BMaximus has asked for the wisdom of the Perl Monks concerning the following question:

Hello Fellow Monks,

I'm hoping someone could explain to me on how to use bit flags. I have a situation that requires me to see if a bit on a flag is set. How do you do that using bitwise operators? I've seen the explanation somewhere but I can't seem to find it.

Say I have a 5 bit flag. I know each bit value is 1,2,4,8 and 16 respectively. This is from a set in MySQL so I need to determine if the last bit is set within the set even if there are others set within the flag. Do I need to change the number that results from the set to binary first or can I use a bit opperator to see if the last bit is flipped or not?

Update: Changed the question a bit to reflect what I meant to avoid more confusion.



Replies are listed 'Best First'.
Re: Flipping bits and using flags
by Limbic~Region (Chancellor) on Mar 23, 2006 at 21:09 UTC
    You had me all up until the point where you said you had a 5 bit flag at positions 1, 2, 4, 8, and 16 respectively. The handful of times I have used bitstrings - I have used vec and just looked at the literal bit of the string to see if it was set or not.
    print vec($bitstr, $pos, 1) ? 'on' : 'off';
    This assumes that bit 6 is at pos 5 since $pos is really an offset (0 based). You can also use pack and unpack [bB] format to convert back and forth between strings like '01100111' and bitstrings.

    While what my reply has little to nothing to do with what you are doing with MySQL and sets, I didn't want others to be scared of bitstrings just because they sound scary. They can be quite simple.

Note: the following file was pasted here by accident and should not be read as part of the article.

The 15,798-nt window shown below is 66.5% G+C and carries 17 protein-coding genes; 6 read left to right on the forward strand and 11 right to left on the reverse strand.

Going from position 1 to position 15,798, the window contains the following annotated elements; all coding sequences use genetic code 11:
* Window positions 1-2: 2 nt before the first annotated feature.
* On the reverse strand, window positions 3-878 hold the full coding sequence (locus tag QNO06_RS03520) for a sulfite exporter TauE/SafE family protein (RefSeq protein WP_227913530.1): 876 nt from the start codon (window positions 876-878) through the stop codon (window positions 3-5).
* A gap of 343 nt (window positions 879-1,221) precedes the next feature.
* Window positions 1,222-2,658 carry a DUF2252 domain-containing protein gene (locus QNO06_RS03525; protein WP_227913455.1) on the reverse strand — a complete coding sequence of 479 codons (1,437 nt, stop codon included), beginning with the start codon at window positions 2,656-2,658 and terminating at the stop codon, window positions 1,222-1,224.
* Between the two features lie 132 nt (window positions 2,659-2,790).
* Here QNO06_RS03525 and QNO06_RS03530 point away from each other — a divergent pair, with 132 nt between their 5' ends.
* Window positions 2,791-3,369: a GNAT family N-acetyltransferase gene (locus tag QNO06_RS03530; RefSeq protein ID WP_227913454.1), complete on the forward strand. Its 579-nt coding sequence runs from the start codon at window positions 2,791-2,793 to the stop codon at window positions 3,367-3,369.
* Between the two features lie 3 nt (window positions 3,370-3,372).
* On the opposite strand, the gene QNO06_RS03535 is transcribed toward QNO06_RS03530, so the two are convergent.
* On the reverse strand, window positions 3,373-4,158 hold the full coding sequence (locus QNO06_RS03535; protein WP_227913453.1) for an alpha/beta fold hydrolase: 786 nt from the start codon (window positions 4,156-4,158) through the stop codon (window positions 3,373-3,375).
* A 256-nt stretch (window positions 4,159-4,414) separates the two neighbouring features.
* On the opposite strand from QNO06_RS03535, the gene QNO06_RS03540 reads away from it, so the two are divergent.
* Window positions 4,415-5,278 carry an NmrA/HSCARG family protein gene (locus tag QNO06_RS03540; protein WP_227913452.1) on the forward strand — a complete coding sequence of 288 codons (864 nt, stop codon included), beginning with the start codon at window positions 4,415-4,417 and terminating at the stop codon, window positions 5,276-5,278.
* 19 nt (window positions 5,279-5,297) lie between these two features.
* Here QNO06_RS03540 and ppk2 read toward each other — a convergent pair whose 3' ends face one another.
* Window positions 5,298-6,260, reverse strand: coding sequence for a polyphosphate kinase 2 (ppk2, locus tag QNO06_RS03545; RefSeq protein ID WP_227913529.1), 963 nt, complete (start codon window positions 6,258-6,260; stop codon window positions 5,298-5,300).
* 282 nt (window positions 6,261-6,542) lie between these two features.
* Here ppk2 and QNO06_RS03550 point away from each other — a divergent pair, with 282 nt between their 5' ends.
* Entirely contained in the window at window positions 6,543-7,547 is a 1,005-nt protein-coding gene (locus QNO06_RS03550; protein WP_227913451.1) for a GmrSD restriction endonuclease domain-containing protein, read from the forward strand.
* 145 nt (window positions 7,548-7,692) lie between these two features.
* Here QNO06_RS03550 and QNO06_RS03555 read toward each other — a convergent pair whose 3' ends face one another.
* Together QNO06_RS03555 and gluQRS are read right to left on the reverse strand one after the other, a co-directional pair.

Cheers - L~R

      I think you misunderstood me and I can see why. I said position when I meant bit value. In binary the position values are (if I understand this right) are 1,2,4,8 and 16 respectively. I'll correct my question to reflect what I really meant.

Re: Flipping bits and using flags
by davidrw (Prior) on Mar 23, 2006 at 20:51 UTC
    should be able to just use the & bitwise operator (see perlop) on the ascii (ord) value of the flag:
    my $flag = "\r"; foreach my $bit ( 0 .. 4 ){ printf "Bit %d: %s\n", $bit+1, ( ord($flag) & 2**$bit ? "on" : "off" +); }

      I'd be inclined to use 1 << $bit instead. The result is exactly the same, but shift has bit semantics rather than the arithmetic semantics of **.

      For the OP's question ord is probably not required. The implication of the OP's post is that there is already a $flags variable so the test is:

      $flags & (1 << $bit) ? "on" : "off"

      It is important for OP to note that $bit ranges from 0 (least significant bit) to 4 (most significant of 5 bits) and that the expression 1 << $bit generates the values 1, 2, 4, 8 and 16.

      DWIM is Perl's answer to Gödel
Re: Flipping bits and using flags
by wazzuteke (Hermit) on Mar 24, 2006 at 00:44 UTC
    I hope I'm not confused with youre update, but I think I may understand what you are asking. Say, for example, your bit flag is set to my $bit_flag = 0b101; #5. And, you need to find out if the given bit flag has a bit flipped within the list of qw( 1 2 4 8 ). If this is the case (and I apologize if I am still not understanding), you could:
    #!/usr/bin/perl use strict; use warnings; my $bit_flag = 5; #0b101 my @bit_list = qw( 1 2 4 8 16 ); # Assuming you want to test for truth of my above statment # later in the application, binary 1/0 will work fine my $bit_flipped = ( grep{ $bit_flag & $_ } @bit_list ) ? 1 : 0; # Continue on with the application